TUNIS Tunisia's government ordered an overnight curfew on Saturday after three days of forcefully suppressed protests and sacked an influential figure whose comments on a possible coup sparked the demonstrations.
The new troubles in the North African country, where the Arab world's tide of unrest began, are rooted in fears the interim administration will renege on its commitment to democracy after the ousting of President Zine al-Abidine Ben Ali in January.
"We now need a revolution to follow the revolution," said Abdoulrahim Jalouli, holding up his mobile phone to show pictures of police chasing down youths in the streets near the center of Tunis.
"You see. The police are the same as before. There is no change," he said.
Protesters threw stones at police and set cars ablaze in streets near the center of Tunis. Security forces responded with shots in the air and teargas. Residents said thieves and looters were taking advantage of the chaos in parts of the city.
Defense and interior ministries announced a curfew from 9 p.m. (2000 GMT) to 5 a.m. "in order to ensure the safety of citizens and property," said a statement quoted by the Tunisian Press Agency.
In another sign the government was trying to quell anger, former interior minister Farhat Rajhi was fired from his post as head of the state-sponsored High Commission on Human Rights and Fundamental Liberties, the agency said.
Demonstrations broke out on Thursday after Rajhi warned that Ben Ali loyalists might seize power in a coup if Islamists won elections scheduled in July to draw up a new constitution.
Just as in other parts of the Middle East and North Africa where popular protests are bringing change, many secularists -- and Western countries -- fear greater freedom could also allow Islamists to take power.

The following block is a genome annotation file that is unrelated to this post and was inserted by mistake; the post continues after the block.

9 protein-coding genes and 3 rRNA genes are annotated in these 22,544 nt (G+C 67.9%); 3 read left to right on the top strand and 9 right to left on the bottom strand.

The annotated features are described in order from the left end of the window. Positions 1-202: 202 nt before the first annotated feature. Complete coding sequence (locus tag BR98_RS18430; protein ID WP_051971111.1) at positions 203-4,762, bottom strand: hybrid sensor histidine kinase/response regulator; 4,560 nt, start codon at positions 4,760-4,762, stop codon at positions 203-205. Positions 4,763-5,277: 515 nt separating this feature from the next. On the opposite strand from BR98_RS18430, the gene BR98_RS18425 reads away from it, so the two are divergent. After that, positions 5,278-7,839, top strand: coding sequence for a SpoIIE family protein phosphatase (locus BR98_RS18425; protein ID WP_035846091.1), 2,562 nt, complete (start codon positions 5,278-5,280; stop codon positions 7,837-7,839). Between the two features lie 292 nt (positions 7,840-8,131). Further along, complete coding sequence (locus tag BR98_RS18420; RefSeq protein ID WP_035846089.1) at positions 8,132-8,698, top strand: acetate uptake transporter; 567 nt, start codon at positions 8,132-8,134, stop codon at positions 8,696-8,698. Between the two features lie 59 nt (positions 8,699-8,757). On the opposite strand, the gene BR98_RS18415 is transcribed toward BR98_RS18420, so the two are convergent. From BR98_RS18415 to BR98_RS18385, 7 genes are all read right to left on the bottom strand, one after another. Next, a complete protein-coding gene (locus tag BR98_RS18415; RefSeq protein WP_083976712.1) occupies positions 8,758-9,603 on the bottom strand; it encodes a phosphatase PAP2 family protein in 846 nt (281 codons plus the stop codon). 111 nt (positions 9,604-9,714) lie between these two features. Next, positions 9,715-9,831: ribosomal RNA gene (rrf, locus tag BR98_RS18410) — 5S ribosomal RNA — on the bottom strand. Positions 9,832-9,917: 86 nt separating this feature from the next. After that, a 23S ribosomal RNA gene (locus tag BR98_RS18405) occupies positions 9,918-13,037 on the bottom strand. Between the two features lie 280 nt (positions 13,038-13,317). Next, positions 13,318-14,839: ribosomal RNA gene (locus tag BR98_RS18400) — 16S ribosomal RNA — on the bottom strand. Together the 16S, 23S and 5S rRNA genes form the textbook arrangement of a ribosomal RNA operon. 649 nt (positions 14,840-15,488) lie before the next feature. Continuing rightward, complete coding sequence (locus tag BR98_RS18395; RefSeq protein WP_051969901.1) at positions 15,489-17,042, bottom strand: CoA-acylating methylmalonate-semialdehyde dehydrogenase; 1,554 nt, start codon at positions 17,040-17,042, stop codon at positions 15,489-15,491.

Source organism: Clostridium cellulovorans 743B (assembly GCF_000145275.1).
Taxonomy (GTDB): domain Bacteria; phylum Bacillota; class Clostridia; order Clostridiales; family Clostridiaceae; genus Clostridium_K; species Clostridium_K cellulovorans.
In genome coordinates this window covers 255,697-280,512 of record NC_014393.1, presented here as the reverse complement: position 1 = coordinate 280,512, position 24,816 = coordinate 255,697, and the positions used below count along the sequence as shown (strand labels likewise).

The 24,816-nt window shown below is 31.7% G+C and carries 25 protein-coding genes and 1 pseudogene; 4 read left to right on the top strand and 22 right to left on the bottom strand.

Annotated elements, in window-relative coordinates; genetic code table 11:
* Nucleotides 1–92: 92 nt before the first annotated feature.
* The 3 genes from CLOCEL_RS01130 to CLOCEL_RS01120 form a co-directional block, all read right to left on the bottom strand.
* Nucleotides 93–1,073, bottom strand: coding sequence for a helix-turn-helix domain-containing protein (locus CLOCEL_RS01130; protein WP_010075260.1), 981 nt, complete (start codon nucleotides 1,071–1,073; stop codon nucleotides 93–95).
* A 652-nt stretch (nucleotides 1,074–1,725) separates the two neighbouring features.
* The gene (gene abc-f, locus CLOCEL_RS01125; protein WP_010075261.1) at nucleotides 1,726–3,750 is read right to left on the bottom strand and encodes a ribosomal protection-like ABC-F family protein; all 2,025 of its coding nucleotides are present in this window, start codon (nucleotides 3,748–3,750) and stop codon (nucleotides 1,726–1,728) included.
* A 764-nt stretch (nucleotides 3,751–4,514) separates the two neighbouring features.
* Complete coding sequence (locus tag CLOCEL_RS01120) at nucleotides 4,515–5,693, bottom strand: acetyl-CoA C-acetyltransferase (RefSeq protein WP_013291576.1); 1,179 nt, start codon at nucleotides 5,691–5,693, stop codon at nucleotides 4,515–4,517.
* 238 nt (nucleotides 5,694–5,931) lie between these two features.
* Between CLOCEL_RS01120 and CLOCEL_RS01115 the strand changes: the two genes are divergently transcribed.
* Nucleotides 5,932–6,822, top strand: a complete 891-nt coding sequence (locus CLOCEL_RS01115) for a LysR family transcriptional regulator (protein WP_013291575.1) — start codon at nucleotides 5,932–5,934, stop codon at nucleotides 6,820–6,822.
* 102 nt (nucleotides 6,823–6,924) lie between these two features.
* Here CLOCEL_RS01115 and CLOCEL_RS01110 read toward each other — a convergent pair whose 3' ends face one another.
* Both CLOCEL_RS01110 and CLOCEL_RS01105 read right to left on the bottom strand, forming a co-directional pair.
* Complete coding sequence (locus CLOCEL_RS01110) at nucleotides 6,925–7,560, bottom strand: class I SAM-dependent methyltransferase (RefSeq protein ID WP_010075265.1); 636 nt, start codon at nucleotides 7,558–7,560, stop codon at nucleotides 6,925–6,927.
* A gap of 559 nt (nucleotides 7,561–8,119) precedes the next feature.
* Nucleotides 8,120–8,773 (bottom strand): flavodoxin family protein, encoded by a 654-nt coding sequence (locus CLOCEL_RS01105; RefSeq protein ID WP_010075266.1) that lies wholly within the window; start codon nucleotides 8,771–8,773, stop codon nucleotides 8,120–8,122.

Tunisia's main Islamist group Ennahda, led by moderate Muslim scholar Rachid Ghannouchi and banned under Ben Ali, says it will contest the elections and does not fear a coup.
It is expected to do well in some parts of the country of 10 million people, particularly the conservative south, where deep frustration over poverty and unemployment helped inspire the revolution.
Tunisia's interim rulers condemned the suggestion that there could be a coup if Islamists won the election, but it was not enough to calm protesters -- further angered by the tough police tactics.
"Things are far from returning to normal," said cafe owner Hassan Ali as businesses in the city center hurriedly pulled down metal shutters, losing another day of trade in an economy where the turmoil is set to trim growth to only 1-1.5 percent this year.
Some Tunisians also oppose letting the Islamists take part in the elections.
"Our constitution does not allow religious parties and Ennahda is outside the law," said Haifa ben Adballah, at an anti-Islamist demonstration by a few dozen people a few blocks from the confrontations in the city center.
Tunisia's rulers have banned Ben Ali's aides and top members of the former ruling party from contesting elections. He fled to Saudi Arabia, but some of his entourage are being pursued for crimes during his 23-year rule.
Imed Trabelsi, the nephew of Ben Ali's influential wife, has been sentenced to two years in prison and a fine of 2,000 dinars ($1,500) for taking drugs.
(Editing by Matthew Jones)